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August 2011

The Historic Penn Center on St. Helena Island, SC, Offers Works by Jery Bennett-Taylor

The Historic Penn Center on St. Helena Island, SC, is presenting the exhibit, The Beaufort Basket, featuring works by sweetgrass basket maker Jery Bennett-Taylor on view in the York W. Bailey Museum through Aug. 26, 2011.

This will be the first in a series of exhibits celebrating Gullah traditional art in South Carolina.

This exhibition of ten original pieces is the first revival in Beaufort of the 300-year old native island coiled “work” basketry once practiced by generations of slaves who transported the craft from Africa. This museum-quality collection was inspired by the 150-year old “Penn School baskets” that were formerly made by the men using the fibrous bulrush plant found in the marshes. This exclusive collection of original bulrush baskets in various sizes, also includes a rare and unique “Marsh Tackey” sweetgrass basket that has never before been shown publicly.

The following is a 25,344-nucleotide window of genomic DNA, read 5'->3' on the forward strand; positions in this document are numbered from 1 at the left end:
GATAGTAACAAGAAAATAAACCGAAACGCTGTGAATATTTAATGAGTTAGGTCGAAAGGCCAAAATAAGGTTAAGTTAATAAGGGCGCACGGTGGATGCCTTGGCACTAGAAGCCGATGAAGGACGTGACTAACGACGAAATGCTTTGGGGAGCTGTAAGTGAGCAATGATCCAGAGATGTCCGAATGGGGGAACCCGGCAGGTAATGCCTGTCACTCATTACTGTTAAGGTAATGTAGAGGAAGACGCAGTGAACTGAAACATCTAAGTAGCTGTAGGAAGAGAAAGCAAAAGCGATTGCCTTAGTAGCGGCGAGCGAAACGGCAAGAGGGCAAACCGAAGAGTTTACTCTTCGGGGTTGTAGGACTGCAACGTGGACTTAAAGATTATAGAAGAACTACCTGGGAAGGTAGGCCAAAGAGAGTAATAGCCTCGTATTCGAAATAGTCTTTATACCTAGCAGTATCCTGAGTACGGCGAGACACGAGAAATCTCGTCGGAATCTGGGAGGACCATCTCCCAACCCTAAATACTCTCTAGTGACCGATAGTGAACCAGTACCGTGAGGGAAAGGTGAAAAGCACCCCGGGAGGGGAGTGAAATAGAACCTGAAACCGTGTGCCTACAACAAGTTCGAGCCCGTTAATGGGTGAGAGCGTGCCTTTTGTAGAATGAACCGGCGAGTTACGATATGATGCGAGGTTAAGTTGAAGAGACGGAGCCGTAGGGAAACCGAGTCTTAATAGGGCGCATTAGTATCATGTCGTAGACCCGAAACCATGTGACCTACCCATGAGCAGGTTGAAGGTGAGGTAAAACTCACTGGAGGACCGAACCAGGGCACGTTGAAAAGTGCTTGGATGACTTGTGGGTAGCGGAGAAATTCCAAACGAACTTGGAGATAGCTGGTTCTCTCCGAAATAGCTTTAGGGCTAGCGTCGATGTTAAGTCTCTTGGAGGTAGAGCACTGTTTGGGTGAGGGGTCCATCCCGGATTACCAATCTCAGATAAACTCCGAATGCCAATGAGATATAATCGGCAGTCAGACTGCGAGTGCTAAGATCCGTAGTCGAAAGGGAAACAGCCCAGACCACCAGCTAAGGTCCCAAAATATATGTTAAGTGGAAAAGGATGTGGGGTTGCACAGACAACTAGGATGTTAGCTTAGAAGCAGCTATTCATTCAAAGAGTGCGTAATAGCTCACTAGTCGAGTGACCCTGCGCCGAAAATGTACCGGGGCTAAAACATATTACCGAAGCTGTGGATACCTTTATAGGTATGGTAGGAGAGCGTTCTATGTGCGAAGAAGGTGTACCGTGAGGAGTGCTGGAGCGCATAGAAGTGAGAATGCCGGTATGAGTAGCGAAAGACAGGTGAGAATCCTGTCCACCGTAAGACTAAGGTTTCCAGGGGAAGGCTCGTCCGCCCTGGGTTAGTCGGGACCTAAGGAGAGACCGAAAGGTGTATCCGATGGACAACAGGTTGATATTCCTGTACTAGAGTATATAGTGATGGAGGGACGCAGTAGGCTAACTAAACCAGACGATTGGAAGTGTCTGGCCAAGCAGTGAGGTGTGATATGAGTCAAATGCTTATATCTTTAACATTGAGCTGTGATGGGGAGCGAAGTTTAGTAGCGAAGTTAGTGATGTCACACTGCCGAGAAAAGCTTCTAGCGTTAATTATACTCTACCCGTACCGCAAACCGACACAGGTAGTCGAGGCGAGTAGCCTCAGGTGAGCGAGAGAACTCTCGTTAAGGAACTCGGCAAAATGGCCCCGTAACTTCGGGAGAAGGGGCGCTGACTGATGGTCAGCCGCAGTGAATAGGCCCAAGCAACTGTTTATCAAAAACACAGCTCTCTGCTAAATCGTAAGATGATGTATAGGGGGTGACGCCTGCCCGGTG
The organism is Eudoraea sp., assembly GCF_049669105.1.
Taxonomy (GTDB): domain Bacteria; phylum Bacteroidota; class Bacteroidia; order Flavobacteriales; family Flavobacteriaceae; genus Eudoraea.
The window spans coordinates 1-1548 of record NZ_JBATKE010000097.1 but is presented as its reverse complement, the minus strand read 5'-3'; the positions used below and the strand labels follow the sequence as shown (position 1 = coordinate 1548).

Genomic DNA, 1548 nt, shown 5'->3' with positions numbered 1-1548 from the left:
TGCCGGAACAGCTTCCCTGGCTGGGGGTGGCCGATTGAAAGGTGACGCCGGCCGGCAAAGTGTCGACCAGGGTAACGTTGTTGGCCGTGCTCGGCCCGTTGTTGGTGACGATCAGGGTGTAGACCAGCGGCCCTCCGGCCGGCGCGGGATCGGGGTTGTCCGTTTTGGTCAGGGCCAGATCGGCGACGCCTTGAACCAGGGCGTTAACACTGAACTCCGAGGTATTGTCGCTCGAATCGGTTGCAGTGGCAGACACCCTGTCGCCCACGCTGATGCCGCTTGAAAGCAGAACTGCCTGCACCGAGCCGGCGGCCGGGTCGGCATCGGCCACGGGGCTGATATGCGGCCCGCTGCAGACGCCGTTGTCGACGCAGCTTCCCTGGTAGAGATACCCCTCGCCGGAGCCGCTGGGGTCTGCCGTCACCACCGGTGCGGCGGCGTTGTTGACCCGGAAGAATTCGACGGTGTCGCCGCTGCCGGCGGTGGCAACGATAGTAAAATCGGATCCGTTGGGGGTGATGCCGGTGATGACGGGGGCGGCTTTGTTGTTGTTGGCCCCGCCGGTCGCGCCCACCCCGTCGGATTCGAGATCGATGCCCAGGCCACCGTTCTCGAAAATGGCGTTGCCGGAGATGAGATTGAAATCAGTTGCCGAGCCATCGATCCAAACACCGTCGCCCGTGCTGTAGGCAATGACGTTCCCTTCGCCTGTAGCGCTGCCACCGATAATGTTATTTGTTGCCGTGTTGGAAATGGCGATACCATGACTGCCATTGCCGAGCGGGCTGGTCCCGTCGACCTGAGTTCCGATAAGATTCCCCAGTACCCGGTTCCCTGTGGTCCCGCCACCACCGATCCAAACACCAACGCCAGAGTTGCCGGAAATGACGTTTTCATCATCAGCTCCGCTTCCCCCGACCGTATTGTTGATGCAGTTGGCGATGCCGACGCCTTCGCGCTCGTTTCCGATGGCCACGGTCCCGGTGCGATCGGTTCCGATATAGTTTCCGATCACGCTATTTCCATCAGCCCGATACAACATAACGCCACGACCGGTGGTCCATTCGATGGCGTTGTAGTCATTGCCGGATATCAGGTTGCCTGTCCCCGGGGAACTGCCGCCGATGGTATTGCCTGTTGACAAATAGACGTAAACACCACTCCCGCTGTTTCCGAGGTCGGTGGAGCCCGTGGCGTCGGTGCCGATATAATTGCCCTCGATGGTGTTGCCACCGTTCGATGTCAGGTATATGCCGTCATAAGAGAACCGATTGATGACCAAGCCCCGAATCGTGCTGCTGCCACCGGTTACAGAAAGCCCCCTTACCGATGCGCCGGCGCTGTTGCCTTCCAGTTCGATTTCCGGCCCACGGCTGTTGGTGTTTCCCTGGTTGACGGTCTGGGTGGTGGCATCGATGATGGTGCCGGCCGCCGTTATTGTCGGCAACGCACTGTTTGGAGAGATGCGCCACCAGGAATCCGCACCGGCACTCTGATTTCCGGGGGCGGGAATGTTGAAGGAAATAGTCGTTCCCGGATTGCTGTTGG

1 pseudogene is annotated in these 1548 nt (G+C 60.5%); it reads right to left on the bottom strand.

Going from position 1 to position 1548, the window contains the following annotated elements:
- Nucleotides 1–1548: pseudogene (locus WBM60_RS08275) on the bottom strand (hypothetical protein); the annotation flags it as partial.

Taylor has used a certain weaving technique reminiscent of the native island style, which has separated her from other basket weavers. She says that she has tried to capture the “soul” in the ancient baskets of her ancestors to re-create an authentic representation. This exhibit will also compare original heirloom baskets from the Penn School Collection with Taylor’s reproductions.

The Penn School’s history of Sea Island basketry goes back to the early 1900’s when its founders added the craft to the school’s curriculum and later instituted a mail-order catalog business to raise revenue for the school. A recently published account of the 300-year documented history of the origin of African basket making in America is beautifully illustrated with photographs from the Penn School Collection in the book, Grass Roots: African Origins of an American Art, published by the Museum for African Art.

Taylor is widely collected and is regarded as a master weaver in the circle of native Mt. Pleasant, SC, basket makers. Born in the Christ Parish Church community of Mt. Pleasant, she has been making baskets since she was five years old and is the third generation of basket weavers in her family. A resident of Walterboro, SC, she is currently the only practicing basket maker in the St. Helena Island community. A highly recognized artist, Taylor has presented workshops in many museums and has exhibited baskets in the Smithsonian in Washington, DC. Over the past three years, she has also become a self-taught folk artist and her paintings, which will also be exhibited, capture the essence of Gullah life growing up on Boone Hall Plantation.

For further information check our SC Institutional Gallery listings, call the Center at 843/838-2474 or visit ((


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